Whenever one finds oneself in dire financial straits, whether economically induced or otherwise, there are only two things that can be done: 1) increase income; 2) reduce expenses. (Of course you can always try to borrow money, but I’ll leave that alone for now. Mainly because someone in dire financial straits may not be able to attract credit of any kind; but even if they could, it might not be a good idea because borrowing always involves paying back, which can also be a tricky proposition in untenable financial surroundings.)
There are several ways to increase income, but your question pertains to reducing expenses, or “cutting costs” as you so very well put it. I have several suggestions that might help:
1) Shop service providers for services you are using. Most service providers, cell phone companies, cable TV providers, insurers (car, homeowners, life, medical), will lure you in with attractive loss-leader pricing, then increase their fees, charges and premiums over time to eventually make up for the income they lost at the onset of your patronage, thinking you’ve become too set in your ways to even consider going through the inconvenience of moving / changing service providers. Shop around for new loss-leader pricing with their competitors. You’ll be surprised how much you can shave off your monthly budget this way.
2) Make your current service providers compete for your business. Let your current providers know that you’re shopping their competition. You’ll be surprised at the new deals they’ll be able to cut, deals they haven’t advertised (at least not to you), in order to keep your business. That way you can get the loss-leader pricing without even changing service providers.
3) Deal with utility consumption. Next to your mortgage payment, or rent payment, utility bills comprise the biggest part of regular monthly expenses for most of us. Your electric, gas, water and sewer usage will bite big chunks out of your budget and can get out of control quickly and with little urging from you. Go green. Use water saver toilets, compact fluorescent (energy saving) light bulbs (at lower wattages), fix leaky faucets, turn the furnace down two degrees, close doors and shut off registers to rooms you don’t use, water the lawn less (you can green it up again when the economy comes back …); then, once a month, have “Little House On The Prairie Night”: turn off all electricity (except the fridge, of course) and read by candlelight.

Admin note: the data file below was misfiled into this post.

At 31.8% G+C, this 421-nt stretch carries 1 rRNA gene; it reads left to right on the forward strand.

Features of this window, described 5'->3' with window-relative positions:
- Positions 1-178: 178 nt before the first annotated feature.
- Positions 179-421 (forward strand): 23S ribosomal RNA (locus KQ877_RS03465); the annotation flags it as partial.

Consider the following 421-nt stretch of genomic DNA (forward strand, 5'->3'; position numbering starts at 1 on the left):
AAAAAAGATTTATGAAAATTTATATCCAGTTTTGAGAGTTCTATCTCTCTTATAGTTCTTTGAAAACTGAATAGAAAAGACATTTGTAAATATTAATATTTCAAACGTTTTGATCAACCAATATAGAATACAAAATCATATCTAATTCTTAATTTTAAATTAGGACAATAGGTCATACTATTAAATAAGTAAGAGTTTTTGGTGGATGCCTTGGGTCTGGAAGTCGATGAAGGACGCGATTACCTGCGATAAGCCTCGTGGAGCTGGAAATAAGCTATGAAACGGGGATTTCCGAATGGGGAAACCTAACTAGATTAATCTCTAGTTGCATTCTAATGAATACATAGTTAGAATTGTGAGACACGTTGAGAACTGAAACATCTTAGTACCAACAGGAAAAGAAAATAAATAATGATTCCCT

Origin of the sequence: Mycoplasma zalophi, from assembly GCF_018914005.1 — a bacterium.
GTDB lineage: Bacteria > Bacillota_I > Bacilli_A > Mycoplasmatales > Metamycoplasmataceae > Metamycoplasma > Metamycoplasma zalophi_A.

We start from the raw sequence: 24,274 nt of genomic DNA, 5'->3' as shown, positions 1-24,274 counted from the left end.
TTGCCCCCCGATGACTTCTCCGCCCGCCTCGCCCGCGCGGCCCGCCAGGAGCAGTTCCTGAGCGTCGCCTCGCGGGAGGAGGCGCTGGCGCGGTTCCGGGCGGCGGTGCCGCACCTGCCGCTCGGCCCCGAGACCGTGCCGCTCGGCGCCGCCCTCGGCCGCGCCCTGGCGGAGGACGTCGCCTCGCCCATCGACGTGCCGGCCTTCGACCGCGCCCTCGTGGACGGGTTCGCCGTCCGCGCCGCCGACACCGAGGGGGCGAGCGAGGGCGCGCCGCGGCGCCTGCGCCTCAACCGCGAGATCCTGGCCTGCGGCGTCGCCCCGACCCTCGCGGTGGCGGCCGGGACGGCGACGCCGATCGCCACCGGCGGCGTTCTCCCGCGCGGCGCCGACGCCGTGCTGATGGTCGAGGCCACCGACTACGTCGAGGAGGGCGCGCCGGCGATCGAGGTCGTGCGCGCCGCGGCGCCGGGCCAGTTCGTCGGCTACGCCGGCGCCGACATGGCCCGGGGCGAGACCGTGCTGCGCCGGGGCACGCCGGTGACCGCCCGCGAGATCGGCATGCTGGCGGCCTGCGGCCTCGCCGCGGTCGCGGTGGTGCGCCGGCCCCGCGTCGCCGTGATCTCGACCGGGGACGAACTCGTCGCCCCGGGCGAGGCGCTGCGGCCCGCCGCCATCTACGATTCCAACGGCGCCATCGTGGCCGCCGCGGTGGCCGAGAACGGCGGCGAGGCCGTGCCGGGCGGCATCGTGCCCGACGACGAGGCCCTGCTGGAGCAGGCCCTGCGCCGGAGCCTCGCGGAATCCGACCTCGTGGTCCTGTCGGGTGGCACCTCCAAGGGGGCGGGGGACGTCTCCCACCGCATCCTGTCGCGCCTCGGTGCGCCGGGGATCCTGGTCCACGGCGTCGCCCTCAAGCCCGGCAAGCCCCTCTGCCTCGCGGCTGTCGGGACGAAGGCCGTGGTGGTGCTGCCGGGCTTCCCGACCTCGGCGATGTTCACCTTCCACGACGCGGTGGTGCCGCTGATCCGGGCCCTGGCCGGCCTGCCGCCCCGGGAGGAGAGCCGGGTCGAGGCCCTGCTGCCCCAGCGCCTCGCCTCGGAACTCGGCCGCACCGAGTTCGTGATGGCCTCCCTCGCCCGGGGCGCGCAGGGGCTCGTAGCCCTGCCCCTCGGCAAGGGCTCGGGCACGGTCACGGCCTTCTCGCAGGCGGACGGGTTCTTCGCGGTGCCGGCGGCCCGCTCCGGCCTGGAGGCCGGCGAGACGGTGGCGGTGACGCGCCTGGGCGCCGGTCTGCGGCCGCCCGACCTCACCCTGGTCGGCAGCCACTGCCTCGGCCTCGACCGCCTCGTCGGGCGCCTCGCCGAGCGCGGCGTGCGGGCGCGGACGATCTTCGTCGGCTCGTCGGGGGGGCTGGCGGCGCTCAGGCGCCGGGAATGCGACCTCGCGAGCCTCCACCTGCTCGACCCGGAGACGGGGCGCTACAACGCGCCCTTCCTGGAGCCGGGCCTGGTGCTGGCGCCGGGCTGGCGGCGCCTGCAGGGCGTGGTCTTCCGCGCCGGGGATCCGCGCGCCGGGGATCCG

4) Don’t forget your garbage removal bill. You can reduce that by composting and recycling. Contact your garbage removal service provider and ask what materials can be recycled, whether they have separate bins for that, and when pick-ups might be. Then ask whether you can go to a smaller, less expensive bin for your non-recyclable trash.
5) Discontinue your lawn care service. Become a “do-it-yourselfer”; or, if you have a natural aversion to yard work (many of us do) let it go wild a little. Just tell your neighbors your “going natural” and let the foliage take over (this cost-cutting activity may run afoul of some homeowner association by-laws – if you belong to a homeowners association, disregard).
6) Finally (and this may be most important), pay down and / or restructure your debt. You’d be surprised that credit card companies, many of them, are willing in these hard times to re-negotiate terms on their credit accounts. Call them and ask under what circumstance they would be willing to drop your interest rate to one more commensurate with today’s lower market rates. Some installment lenders are willing to drop rates and extend loan terms to borrowers who are in dire financial straits. Be careful because this can affect your credit. Be sure to ask the lender how your credit will be affected. However, depending on how dire your circumstances, it may have less of an affect than, say, becoming delinquent, or missing payments altogether. Restructuring debt can have a dramatic affect on your monthly budget. Sometimes consolidating your outstanding loans into one large account can shave hundreds of dollars off your aggregate monthly payment. Be aware that you may pay more interest in the long run, but if a bigger concern is reducing your monthly debt service to a more manageable level, this may be a good option.